A special edition of The Listening Post on a new kind of reporting: open-source journalism.

Citizen journalism allows anybody with a mobile phone to document current events and produce content that is now routinely used by news organisations.

Open-source journalists often start with that kind of material - and then they apply some of the same investigative techniques that are used by police and intelligence agencies. It is a growth industry, partly because of the decline in press freedom across many parts of the world.

Tariq Nafi explores how open-source reporters have proved valuable on the story in Syria.

Dubbed the first "YouTube conflict", the Syrian civil war has produced a goldmine of raw material - hours of images and information - for open-source investigators to analyse, interpret and authenticate without having to go there and take the risks that come with the assignment.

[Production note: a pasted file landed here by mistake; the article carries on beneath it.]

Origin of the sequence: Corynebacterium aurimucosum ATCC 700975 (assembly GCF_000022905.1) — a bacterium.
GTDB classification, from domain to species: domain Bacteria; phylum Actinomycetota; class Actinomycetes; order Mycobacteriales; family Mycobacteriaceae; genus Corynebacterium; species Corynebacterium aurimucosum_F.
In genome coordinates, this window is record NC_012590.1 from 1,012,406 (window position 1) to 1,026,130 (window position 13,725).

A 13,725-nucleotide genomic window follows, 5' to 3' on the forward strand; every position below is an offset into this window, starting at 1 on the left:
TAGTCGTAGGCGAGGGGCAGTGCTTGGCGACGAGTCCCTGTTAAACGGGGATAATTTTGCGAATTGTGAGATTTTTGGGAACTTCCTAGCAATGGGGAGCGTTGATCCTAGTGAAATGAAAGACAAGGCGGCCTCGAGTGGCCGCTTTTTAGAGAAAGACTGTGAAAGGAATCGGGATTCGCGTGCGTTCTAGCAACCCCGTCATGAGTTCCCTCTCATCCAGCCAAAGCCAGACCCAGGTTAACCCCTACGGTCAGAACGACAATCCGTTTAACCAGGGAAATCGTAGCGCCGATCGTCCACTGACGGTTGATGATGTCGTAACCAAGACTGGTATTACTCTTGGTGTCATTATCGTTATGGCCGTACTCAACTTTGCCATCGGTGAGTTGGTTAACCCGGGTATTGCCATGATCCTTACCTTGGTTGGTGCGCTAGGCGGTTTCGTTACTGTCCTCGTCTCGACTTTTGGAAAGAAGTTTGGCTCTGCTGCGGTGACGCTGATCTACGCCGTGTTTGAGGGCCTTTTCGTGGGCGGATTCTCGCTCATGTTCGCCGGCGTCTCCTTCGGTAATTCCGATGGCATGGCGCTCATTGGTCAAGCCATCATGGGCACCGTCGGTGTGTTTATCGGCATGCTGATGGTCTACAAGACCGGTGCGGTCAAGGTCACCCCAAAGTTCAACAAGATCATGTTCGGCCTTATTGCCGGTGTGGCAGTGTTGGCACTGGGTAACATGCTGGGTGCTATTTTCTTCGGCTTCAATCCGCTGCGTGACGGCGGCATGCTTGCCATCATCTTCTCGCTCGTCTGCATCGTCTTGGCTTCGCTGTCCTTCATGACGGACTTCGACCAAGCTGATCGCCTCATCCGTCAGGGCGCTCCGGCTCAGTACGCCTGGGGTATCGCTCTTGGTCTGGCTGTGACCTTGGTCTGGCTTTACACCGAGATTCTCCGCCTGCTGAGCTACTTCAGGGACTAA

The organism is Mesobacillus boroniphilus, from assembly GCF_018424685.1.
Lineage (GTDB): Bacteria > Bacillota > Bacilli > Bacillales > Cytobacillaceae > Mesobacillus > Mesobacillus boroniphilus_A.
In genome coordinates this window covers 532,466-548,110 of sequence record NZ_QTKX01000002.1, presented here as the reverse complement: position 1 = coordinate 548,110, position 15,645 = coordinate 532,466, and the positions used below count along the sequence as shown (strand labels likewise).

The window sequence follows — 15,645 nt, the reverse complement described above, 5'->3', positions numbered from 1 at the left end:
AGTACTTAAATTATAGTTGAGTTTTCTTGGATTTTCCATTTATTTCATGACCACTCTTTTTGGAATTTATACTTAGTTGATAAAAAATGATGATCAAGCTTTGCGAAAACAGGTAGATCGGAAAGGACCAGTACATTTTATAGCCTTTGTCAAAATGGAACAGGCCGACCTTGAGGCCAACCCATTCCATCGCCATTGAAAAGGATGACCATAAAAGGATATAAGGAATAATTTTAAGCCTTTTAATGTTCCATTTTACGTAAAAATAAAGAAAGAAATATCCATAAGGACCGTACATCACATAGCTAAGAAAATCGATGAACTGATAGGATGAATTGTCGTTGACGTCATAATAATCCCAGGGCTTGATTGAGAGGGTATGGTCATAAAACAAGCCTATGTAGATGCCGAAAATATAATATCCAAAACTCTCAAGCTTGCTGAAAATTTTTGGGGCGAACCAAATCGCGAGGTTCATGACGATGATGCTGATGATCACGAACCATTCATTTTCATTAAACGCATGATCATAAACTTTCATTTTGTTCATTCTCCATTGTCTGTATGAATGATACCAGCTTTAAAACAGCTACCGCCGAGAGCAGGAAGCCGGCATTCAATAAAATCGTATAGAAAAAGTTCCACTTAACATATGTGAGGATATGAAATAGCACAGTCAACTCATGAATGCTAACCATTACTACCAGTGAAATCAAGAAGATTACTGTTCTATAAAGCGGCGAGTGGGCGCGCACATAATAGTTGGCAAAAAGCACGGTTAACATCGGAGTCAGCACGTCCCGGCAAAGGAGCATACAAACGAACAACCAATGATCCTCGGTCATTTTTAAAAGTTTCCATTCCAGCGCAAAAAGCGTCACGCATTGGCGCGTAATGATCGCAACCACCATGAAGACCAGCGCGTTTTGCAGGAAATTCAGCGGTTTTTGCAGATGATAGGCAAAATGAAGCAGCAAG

Daniel Turi goes on to examine how open-source researchers in China have proven the existence and the location of so-called re-education camps for Muslims in the province of Xinjiang - camps whose existence Beijing had previously denied.

And even if the authorities are successful in shutting down specific individuals, there are more open-source researchers out there. That is Beijing's challenge on this story, as it is for the Bashar al-Assad government in Damascus. It is not just the reporters doing this kind of work - it is also the technology that makes their work possible. And that is a much more difficult thing to suppress.

James Palmer - deputy editor, Foreign Policy

Shawn Zhang - law student, University of British Columbia

Adrian Zenz - open-source researcher

Yuan Yang - China tech correspondent, Financial Times

Eyal Weizman - founding director, Forensic Architecture 

Hadi al-Khatib - founding director, The Syrian Archive

Source: Al Jazeera News